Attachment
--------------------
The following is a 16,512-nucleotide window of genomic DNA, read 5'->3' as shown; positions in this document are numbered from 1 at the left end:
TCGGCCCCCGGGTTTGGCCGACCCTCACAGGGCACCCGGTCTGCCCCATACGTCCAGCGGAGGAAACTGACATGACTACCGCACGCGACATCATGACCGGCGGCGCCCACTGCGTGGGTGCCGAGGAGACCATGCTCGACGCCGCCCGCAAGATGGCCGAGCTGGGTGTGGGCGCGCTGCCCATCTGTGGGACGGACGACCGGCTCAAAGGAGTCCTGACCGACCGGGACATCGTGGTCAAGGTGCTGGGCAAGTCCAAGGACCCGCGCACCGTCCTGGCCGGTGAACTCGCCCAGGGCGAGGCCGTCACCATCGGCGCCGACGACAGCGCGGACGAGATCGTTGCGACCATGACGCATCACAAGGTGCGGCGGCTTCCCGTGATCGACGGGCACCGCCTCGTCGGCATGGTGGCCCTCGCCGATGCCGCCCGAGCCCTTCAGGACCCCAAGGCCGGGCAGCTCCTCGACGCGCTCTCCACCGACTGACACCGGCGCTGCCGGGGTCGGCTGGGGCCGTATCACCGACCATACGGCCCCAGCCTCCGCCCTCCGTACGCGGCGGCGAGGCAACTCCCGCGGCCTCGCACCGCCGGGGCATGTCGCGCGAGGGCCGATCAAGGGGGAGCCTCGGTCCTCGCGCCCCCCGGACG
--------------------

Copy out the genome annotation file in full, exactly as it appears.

The following is a 16,512-nucleotide window of genomic DNA, read 5'->3' as shown; positions in this document are numbered from 1 at the left end:
TCGGCCCCCGGGTTTGGCCGACCCTCACAGGGCACCCGGTCTGCCCCATACGTCCAGCGGAGGAAACTGACATGACTACCGCACGCGACATCATGACCGGCGGCGCCCACTGCGTGGGTGCCGAGGAGACCATGCTCGACGCCGCCCGCAAGATGGCCGAGCTGGGTGTGGGCGCGCTGCCCATCTGTGGGACGGACGACCGGCTCAAAGGAGTCCTGACCGACCGGGACATCGTGGTCAAGGTGCTGGGCAAGTCCAAGGACCCGCGCACCGTCCTGGCCGGTGAACTCGCCCAGGGCGAGGCCGTCACCATCGGCGCCGACGACAGCGCGGACGAGATCGTTGCGACCATGACGCATCACAAGGTGCGGCGGCTTCCCGTGATCGACGGGCACCGCCTCGTCGGCATGGTGGCCCTCGCCGATGCCGCCCGAGCCCTTCAGGACCCCAAGGCCGGGCAGCTCCTCGACGCGCTCTCCACCGACTGACACCGGCGCTGCCGGGGTCGGCTGGGGCCGTATCACCGACCATACGGCCCCAGCCTCCGCCCTCCGTACGCGGCGGCGAGGCAACTCCCGCGGCCTCGCACCGCCGGGGCATGTCGCGCGAGGGCCGATCAAGGGGGAGCCTCGGTCCTCGCGCCCCCCGGACG